San Sebastian is a collection of reefs, ranging from easy dives for open water divers to more technical dives for Advanced Divers.
The following species can be seen at San Sabastian:
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Baluba Reef is situated straight out from Dive Bazaruto's launch site, past the line of surf between Margaruque Island and San Sebastian point. It is a large, relatively level, flat topped reef with some lovely caves and gullies. Whilst gliding above the reef, shoals of redfang triggerfish entertain divers by hiding their heads in cracks - leaving their entire bodies exposed. Clown triggerfish are plentiful and look as though an artist has been painting their bodies. Numerous brightly coloured reef fish give the reef a busy appearance and looking down there are sandy pits, much like sink holes. Here there are honey comb morays curled into crevices looking to prey on unsuspecting octopus, which are abundant on this reef. Dropping into the gullies, divers follow winding paths through coral gardens where caves demand to be explored and swim throughs are irresistible. For nudibranch lovers, this is the ultimate dive, with an amazing variety of these small, dainty reef dwellers.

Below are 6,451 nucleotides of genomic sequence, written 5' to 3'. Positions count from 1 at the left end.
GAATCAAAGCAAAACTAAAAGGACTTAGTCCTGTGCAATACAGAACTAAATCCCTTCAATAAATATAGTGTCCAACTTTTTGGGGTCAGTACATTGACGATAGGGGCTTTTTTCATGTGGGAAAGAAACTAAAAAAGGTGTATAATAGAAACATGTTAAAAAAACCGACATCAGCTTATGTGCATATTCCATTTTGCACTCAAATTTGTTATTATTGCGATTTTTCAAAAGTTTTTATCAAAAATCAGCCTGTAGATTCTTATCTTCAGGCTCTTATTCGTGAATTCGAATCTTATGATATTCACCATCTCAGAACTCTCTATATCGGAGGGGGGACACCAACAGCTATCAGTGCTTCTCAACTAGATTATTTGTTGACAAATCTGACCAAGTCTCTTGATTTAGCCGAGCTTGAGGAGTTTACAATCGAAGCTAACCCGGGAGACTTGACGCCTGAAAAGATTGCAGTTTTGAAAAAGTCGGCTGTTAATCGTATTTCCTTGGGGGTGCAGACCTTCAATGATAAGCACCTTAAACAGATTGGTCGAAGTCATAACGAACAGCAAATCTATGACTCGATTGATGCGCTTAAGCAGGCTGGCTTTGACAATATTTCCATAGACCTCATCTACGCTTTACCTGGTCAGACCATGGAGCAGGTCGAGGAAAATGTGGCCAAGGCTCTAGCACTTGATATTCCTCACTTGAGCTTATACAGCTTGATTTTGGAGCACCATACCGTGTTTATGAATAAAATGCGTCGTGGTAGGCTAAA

Linene Reef lies east of San Sebastian point and north east of Linene Island. Here is where great shoals of pelagic fish merge with reef dwellers and divers are often met by a number of potato bass. The reef forms a ridge at 16m, running north west to south east, upon which the coral formations look like fairy castles inhabited by magically coloured wrasse, sea goldies, boxies, anglefish and so much more. South of the ridge the reef slopes down and then drops off in a low wall to "The Caves" at 22m. This site looks like a mini-rift valley with its walled sides, which are undercut and harbour various species of large rockcod. Every type of reef fish seems to exist here, larger and more numerous than on most other reefs. There is a trench which has coral knitted over the top and looking down the openings there are enormous morays hidden in the depths. Swimming eastwards, the valley flattens out and majestic manta rays often glide past. North of the ridge, the reef drops off dramatically into a deap channel where shoals of barracuda, sierra and kingfish hunt. This is also the feeding ground for reef shark and hammerheads.
Marlin Pinnacle is a like small treasure island rising up from the sandy sea bottom at 37m to a depth of 30m. Divers are almost guaranteed huge potato bass and shoals of large pelagic fish, as well as large manta rays and devil rays. Great big turtles circle the divers, checking them out before slowly swimming away to find a secluded resting spot. This is a top fishing site as game fish such as marlin and sailfish are abundant. Shark sightings are numerous and include reef shark, hammerheads, Zambezi and tigers. During the whale season, humpbacks are often seen at the surface and their haunting calls are heard underwater.
Whale sharks are also frequent visitors. Marlin Pinnacle can only be dived if weather conditions are right, as it is a fairly small reef and the current can be strong.